From the verses on greed above, Luke offers a very simple cure for greed -- give up all your possessions. Greed with its emphasis on getting more and more is incompatible with the willingness to give away everything. What does this mean to our people today? How do we preach it? How do we live it? [Reducing the pastor's salary is not something I would suggest, but I've known places where this has been done.]

Richard Jensen (Preaching Luke's Gospel) offers the following homiletical direction:

This week's text and the verses that follow it are downright un-American! What to do? We can avoid the hard word, the counter-cultural word. Doing so, however, is an outright betrayal of Luke's portrait of Jesus. We can preach the topic head-on, make it our own, give it all the gusto we have. In this approach we risk alienating people not only from Jesus but from us! A better approach might be to tell the stories as they are. Put the hard words where they belong -- on the lips of Mary [from the Magnificat] and Jesus. The words do not need our explanation. They are crystal clear. Let the Bible speak for itself. Acknowledge that these are words you struggle with as well. Pray that the Holy Spirit apply this word to the manifold needs of human hearts. [p. 135]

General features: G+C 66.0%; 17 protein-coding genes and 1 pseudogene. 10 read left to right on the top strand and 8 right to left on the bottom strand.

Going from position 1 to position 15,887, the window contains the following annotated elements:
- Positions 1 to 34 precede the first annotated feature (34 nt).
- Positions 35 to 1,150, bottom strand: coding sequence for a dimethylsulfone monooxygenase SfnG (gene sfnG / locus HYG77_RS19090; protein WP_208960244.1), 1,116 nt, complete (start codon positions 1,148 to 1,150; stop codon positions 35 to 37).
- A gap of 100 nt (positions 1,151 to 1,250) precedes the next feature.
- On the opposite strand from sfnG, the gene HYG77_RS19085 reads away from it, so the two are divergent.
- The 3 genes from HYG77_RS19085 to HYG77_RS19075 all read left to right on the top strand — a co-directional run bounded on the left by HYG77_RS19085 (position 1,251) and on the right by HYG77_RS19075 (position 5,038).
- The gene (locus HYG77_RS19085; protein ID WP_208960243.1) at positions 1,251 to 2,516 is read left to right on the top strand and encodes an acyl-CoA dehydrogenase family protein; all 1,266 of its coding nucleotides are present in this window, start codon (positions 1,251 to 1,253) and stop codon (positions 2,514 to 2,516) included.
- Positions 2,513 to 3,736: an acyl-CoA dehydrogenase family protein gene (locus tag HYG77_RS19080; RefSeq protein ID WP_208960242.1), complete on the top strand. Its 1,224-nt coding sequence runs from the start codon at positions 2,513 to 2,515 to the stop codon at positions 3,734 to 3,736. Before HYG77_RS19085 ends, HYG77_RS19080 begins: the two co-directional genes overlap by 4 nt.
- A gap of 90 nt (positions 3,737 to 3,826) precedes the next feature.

Brandon Scott in Hear Then the Parables, titles the parable "How to Mismanage a Miracle." He relates the surplus and storing of food to the Joseph story in Egypt. In that case, the food during the time of plenty was stored so that it might feed all the people during the future famine. In the parable the "miracle" harvest is stored for the owner's own enjoyment not for the community. An abundant crop was a sign of God's favor.

The rich man expresses a clear Epicurean thought in v. 19 with a major exception. He only remembers the good part of the philosophy and ignores the negative. The Epicureans sought to live the good life of eating and drinking now, "for tomorrow we die." The same thought is expressed in Isaiah 22:13b: "Let us eat and drink, for tomorrow we die" (quoted in 1 Cor 15:32). This man thinks he can live the good life now, because he thinks his future is safe and secure in his new storage bins. He gives no thought to death.

A similar picture of this type of man is presented in Sirach 11:18-19: